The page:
Raymond Sidney-Smith 12:01
Yeah, and I don’t want to I don’t want to get Charlie Gilkey wrong. So I, I’m putting a link to these in the show notes, I recommend listeners to check it out. And I did miss one piece that I wanted to put in here, which is that the general theory of productivity that he puts forth is, is actually different than perhaps what I said. And so I just want to clarify here, just very briefly, so he says, productivity equals parenthetical, meaning that it’s connected together, because it’s kind of a mathematical equation here. So creative energy, plus focus, plus motivation. Plus aptitude. Plus ideal time, is divided by difficulty and distractions. So that’s creative energy, focus, motivation, aptitude and ideal time, over difficulty. And distractions is the little, you know, a mathematical equation he’s created here. So so that was that’s the that’s the general theory of productivity. And then the special theory was the one that includes execution planning and evaluation. And this what he calls the time management loop, and the five included, you know, elements of it. And so the general theory of productivity includes productivity enablers, and productivity disables or detractors, he calls them. I’ve called them disables for years. But he calls them detractors. And so anyway, I’ll put links to these in the show notes, folks can look at it and kind of get a better idea about what we’re talking about here. And in terms of that, you know,
Art Gelwicks 13:32
I’ll just touch back on the fact that the feature set that you outlined, this is a feature set that is basically transferable analog versus digital. Yeah, sometimes it works better digital, sometimes it works better analog. But this is a core set of requirement capabilities that are needed to be able to execute on the things that we need to execute. So I think taking time to make that list for yourself is the most important thing. First step, before we get into the next part, because if you, if you have a requirement to do date driven task scheduling, then whatever automation tools you’re going to put into play,
Raymond Sidney-Smith 14:13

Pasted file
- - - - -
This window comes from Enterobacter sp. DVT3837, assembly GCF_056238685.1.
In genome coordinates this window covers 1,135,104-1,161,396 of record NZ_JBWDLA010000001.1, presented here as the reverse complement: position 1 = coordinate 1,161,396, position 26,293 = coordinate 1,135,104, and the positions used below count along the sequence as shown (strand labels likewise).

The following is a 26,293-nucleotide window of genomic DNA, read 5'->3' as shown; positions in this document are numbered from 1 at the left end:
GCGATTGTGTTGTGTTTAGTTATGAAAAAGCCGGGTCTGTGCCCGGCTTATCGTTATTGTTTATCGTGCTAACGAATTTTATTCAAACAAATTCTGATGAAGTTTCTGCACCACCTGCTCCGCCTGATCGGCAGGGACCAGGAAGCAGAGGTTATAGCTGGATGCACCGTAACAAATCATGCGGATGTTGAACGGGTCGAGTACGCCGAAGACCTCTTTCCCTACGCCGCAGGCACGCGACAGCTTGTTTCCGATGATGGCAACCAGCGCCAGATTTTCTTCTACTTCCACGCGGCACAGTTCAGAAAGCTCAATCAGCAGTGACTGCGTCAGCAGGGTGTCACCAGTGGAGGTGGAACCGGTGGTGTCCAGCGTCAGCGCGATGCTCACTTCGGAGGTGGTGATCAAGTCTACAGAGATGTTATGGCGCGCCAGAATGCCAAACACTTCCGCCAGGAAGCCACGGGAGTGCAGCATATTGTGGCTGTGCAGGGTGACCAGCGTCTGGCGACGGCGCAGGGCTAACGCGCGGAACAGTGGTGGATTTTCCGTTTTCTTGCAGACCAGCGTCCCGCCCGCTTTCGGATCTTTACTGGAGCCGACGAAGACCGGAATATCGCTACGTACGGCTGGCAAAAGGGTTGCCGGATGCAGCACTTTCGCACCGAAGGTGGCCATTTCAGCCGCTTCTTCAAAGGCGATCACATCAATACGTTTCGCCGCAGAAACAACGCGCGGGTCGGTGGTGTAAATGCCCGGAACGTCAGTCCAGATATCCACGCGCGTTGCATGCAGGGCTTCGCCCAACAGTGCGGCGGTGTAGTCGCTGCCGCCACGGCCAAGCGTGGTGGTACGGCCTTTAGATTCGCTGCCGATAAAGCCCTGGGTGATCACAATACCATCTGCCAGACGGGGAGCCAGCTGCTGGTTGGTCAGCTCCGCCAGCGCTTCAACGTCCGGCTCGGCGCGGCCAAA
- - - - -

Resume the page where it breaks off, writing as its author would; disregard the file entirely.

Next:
that’s a key requirement. If that tool can’t handle that capability, you’re not going to be able to reach the end goal you want. And you need to know that up front, rather than saying, hey, this tool out here does all these kinds of crazy connections and triggers, how can I put it to use? guaranteed you’re going to hit the ceiling of what he can do for you very quickly, and then get frustrated? Unless you go into it with open eyes and say, Okay, I know it can take me this far, but not any further. And thank you for explicitly saying what I was implicitly describing, which is to restate it. It’s so important for the individual to decide on what the requirements are. It’s kind of like project requirements. If you’re a project manager, you have to decide on what the project requirements are. What are the boundaries of the tool. And that really helps, I think, also lower expectations, because so many times when we go on the tool hunt, and this is for maybe some of you out there who embrace the idea of changing tools more often than I am, since, since I don’t change tools very often, I play with a lot of tools, but I do not change tools. Often, I see people changing tools all the time around me. And what I what I always see is the frustration that some marginal component of the tool is not there, when in reality, it fits the fundamentals, the core things that the core functions that the person needs to do. And so the bells and whistles become the deciding factors behind choosing a competent tool or not choosing a competent tool. And the problem I have with that is is most often than not you make bad choices, because you say okay, well for example, no offense against those screens. of professionals who might be listening. But then aesthetics becomes the more important factor than function. And while aesthetics is very important, if it doesn’t do what it needs to do, then that’s just not going to work that’s not tenable. But yet, sometimes I see people saying, Oh, well, this is a really beautiful, gorgeous tool. And I say, well, it doesn’t do one of the core things you need it to do. And yet, you’re choosing that tool over the others because of aesthetics, and aesthetics can only take you so far. And and again, like I said, I think that there needs to be aesthetics, you need to be able to, to need to be palatable, for you to be able to get things done, and to be able to help it manage, you know, that is, you know, track and maintain the things that need to be done. But in reality, a personal productivity tool, one that’s going to become a part of your productivity system needs to be able to satisfy functions that are most important to you and Not these marginal ones I think sometimes the marginal ones get in the way the good stuff.